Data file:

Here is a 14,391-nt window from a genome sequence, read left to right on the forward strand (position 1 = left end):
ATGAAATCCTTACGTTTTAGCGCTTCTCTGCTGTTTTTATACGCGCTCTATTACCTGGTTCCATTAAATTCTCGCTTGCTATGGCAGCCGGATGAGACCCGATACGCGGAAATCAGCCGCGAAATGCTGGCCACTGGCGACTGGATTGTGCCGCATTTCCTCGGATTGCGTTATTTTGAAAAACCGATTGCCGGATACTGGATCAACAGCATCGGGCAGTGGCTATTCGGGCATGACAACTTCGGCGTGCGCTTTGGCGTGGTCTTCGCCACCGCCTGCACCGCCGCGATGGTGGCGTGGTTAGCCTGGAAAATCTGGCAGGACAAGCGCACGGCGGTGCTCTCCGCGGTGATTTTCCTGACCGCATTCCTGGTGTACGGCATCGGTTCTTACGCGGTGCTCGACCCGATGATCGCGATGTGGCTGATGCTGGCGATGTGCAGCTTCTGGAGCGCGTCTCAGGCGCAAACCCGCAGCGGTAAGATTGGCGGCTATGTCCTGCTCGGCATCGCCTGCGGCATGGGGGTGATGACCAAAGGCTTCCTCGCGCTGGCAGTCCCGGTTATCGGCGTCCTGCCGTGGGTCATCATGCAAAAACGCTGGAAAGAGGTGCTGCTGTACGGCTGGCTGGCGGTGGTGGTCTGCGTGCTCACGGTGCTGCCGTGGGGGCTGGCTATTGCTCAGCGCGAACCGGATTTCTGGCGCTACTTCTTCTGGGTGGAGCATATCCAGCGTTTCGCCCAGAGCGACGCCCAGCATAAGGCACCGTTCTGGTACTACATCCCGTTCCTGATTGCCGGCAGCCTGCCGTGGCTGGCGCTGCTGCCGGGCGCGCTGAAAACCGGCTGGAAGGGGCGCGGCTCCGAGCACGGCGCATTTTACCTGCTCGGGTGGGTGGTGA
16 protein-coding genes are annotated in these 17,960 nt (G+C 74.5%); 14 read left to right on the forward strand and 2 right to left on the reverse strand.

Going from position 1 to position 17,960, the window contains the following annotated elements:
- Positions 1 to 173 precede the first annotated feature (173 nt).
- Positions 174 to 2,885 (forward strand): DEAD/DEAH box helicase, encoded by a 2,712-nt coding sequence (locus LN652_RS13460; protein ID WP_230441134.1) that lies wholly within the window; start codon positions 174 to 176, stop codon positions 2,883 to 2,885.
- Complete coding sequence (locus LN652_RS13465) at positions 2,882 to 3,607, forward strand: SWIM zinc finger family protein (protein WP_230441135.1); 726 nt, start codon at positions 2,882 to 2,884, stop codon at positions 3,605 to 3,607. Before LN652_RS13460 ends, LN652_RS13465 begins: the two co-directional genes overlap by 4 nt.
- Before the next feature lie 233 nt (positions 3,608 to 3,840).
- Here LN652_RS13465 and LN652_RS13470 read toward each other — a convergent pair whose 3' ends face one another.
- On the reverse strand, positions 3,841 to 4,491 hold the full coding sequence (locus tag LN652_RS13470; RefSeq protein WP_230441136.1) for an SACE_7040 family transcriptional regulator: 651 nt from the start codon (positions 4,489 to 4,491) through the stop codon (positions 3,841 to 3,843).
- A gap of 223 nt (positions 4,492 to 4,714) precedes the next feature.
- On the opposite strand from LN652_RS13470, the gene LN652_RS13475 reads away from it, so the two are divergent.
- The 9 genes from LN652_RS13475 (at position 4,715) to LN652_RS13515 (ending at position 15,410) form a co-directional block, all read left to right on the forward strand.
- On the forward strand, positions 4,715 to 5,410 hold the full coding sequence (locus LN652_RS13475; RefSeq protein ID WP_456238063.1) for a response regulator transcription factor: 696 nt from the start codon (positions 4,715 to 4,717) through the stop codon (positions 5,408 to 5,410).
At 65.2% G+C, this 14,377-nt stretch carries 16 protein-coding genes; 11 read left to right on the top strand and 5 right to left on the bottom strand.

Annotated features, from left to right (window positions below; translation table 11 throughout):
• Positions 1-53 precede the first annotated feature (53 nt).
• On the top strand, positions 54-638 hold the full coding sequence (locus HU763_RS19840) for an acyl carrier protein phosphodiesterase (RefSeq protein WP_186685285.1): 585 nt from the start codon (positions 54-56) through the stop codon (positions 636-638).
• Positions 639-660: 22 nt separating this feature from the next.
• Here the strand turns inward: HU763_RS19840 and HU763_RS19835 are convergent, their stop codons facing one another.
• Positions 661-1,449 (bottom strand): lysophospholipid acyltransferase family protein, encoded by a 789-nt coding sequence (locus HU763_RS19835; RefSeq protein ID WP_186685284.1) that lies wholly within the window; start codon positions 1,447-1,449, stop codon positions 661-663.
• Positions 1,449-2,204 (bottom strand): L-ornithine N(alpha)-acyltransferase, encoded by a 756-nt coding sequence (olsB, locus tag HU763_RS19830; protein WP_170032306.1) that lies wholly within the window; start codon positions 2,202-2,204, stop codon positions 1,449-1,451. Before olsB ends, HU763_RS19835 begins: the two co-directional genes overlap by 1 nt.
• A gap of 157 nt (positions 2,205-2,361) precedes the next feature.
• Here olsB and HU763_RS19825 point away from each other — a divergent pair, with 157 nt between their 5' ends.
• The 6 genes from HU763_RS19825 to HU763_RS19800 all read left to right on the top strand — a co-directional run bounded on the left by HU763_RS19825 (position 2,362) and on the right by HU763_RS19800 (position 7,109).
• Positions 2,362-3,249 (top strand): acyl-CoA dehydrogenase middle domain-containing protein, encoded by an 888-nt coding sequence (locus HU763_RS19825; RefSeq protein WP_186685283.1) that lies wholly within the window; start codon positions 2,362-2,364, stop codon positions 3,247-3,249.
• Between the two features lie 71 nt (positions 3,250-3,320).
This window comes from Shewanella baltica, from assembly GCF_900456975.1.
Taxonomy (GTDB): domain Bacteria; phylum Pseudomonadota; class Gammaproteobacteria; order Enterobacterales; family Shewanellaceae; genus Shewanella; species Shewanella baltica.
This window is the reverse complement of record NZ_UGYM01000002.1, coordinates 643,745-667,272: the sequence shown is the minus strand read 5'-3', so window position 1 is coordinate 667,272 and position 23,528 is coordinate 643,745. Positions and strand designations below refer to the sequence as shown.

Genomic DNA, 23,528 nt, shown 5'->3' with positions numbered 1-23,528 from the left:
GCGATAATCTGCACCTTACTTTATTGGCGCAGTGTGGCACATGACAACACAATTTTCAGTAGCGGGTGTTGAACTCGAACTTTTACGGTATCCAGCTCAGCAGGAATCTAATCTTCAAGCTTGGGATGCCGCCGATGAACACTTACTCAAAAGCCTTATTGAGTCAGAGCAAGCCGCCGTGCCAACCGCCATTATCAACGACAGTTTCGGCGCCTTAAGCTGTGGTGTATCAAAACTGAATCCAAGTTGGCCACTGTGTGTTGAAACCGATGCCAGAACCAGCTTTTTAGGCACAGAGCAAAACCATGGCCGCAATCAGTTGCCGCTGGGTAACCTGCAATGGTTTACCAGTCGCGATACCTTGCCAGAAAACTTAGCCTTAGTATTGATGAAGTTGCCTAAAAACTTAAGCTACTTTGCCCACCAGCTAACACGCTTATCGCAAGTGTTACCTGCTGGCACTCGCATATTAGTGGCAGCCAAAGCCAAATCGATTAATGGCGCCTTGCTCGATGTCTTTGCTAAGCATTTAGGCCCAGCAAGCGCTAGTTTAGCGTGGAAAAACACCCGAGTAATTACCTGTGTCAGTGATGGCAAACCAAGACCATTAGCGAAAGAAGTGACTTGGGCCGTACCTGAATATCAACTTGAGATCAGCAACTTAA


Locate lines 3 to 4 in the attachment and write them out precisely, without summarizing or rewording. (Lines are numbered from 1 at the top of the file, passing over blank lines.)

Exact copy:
16 protein-coding genes are annotated in these 17,960 nt (G+C 74.5%); 14 read left to right on the forward strand and 2 right to left on the reverse strand.

Going from position 1 to position 17,960, the window contains the following annotated elements: